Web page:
Avoid Areas With Obstacles

Everybody has seen the videos of a burnout turning into an accident that caused tens of thousands of dollars of damage. Never attempt burnouts near poles, walls, curbs, islands, parking barriers, or anything else your car could run into.

People Shouldn’t Stand Around Burnouts

Anytime somebody does a burnout, there are risks of flying road debris, flying broken parts, and rogue Ford Mustangs. Keep your distance if you’re watching one, and make sure nobody is around if you’re doing one.

Why Would I Do Burnouts If They’re Hard On My Car?

Because life is about the little things that make you happy. It’s crucial to find the small Ws that put a smile on your face, even if it comes with a minor cost. That’s why we’re all here to talk about cars, right?

What About Drag Racing?

In drag racing, there is a real purpose for burnouts. Cold tires have less grip and make for slower launches. So, drag racers usually spin the tires a bit to warm them up. Warmed up, they can grip the road better. This also helps clear the tire of any debris before entering the race.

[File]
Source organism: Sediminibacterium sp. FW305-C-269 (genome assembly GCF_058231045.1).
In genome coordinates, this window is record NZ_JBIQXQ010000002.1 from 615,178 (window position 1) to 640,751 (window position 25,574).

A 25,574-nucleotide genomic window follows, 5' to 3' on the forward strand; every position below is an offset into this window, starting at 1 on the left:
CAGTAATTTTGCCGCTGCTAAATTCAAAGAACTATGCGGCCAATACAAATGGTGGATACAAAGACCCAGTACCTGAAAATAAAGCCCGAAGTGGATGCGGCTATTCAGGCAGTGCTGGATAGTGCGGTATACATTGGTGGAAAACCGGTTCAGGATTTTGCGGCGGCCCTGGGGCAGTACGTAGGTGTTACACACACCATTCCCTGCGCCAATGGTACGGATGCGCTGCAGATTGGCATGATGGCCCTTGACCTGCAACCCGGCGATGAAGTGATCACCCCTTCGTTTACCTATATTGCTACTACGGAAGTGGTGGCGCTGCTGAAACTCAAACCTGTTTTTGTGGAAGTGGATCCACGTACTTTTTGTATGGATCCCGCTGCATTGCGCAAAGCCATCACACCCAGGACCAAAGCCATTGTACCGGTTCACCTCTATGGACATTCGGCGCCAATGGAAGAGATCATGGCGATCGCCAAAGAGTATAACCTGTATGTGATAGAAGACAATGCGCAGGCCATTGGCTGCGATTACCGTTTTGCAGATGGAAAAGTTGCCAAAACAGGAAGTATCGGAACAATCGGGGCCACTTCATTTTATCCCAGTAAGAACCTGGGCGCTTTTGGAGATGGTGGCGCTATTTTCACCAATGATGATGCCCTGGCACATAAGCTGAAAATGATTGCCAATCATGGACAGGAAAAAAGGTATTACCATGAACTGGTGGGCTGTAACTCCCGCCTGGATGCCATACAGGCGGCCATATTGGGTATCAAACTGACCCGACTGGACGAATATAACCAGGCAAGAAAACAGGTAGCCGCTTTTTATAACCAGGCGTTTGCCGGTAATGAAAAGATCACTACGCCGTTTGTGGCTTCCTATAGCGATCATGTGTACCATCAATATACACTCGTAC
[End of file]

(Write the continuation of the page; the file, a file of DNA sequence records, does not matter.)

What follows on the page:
A burnout before drag racing is expected., FCA

How To Do a Burnout In a Manual Car

If you can use a clutch, you can do a burnout.

Right-Foot Braking

  1. Turn the car on.
  2. Turn the parking brake off.
  3. Turn all traction control and stability control systems off.
  4. Press the clutch pedal with your left foot.
  5. Press the gas pedal with your right foot and rev the engine up to around 3,000-5,000 rpms. This isn’t an exact number, and you’ll have to know and understand your car to know how high you should rev it. Just be careful not to get too close to redline.
  6. Quickly let off the clutch and use the left side of your right foot to press the brake, while feathering the gas. You’ll need to be pressing both the brake and the gas to burn rubber while staying in place.
  7. Let the smoke fly!
  8. If you just want to do a burnout and zip off, there’s no need to keep braking.

Left-Foot Braking

  1. Turn the car on.
  2. Turn all traction control and stability control systems off.
  3. Press the clutch pedal with your left foot.
  4. Press the gas pedal with your right foot and rev the engine up to around 3,000-5,000 rpms. To repeat, this isn’t an exact range, and you’ll have to know and understand your car to know how high you should rev it. You need enough power not to stall, but not too much that you’ll burn your clutch. Just be careful not to get too close to redline.